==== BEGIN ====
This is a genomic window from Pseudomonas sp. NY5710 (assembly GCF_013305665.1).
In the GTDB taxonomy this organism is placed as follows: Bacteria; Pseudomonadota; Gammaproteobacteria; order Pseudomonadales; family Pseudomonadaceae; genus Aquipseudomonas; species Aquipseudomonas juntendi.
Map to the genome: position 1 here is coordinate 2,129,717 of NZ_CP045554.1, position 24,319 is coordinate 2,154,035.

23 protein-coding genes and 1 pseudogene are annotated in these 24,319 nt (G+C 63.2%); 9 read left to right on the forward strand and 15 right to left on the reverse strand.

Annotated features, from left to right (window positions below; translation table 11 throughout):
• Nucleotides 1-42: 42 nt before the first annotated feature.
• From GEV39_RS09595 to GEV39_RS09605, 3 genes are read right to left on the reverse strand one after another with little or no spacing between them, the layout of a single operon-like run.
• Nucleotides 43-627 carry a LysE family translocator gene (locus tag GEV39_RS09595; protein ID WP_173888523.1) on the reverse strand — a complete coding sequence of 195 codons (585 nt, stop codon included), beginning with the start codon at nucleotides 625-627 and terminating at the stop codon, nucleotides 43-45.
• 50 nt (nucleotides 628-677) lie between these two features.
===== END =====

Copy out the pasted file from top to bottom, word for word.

This is a genomic window from Pseudomonas sp. NY5710 (assembly GCF_013305665.1).
In the GTDB taxonomy this organism is placed as follows: Bacteria; Pseudomonadota; Gammaproteobacteria; order Pseudomonadales; family Pseudomonadaceae; genus Aquipseudomonas; species Aquipseudomonas juntendi.
Map to the genome: position 1 here is coordinate 2,129,717 of NZ_CP045554.1, position 24,319 is coordinate 2,154,035.

23 protein-coding genes and 1 pseudogene are annotated in these 24,319 nt (G+C 63.2%); 9 read left to right on the forward strand and 15 right to left on the reverse strand.

Annotated features, from left to right (window positions below; translation table 11 throughout):
• Nucleotides 1-42: 42 nt before the first annotated feature.
• From GEV39_RS09595 to GEV39_RS09605, 3 genes are read right to left on the reverse strand one after another with little or no spacing between them, the layout of a single operon-like run.
• Nucleotides 43-627 carry a LysE family translocator gene (locus tag GEV39_RS09595; protein ID WP_173888523.1) on the reverse strand — a complete coding sequence of 195 codons (585 nt, stop codon included), beginning with the start codon at nucleotides 625-627 and terminating at the stop codon, nucleotides 43-45.
• 50 nt (nucleotides 628-677) lie between these two features.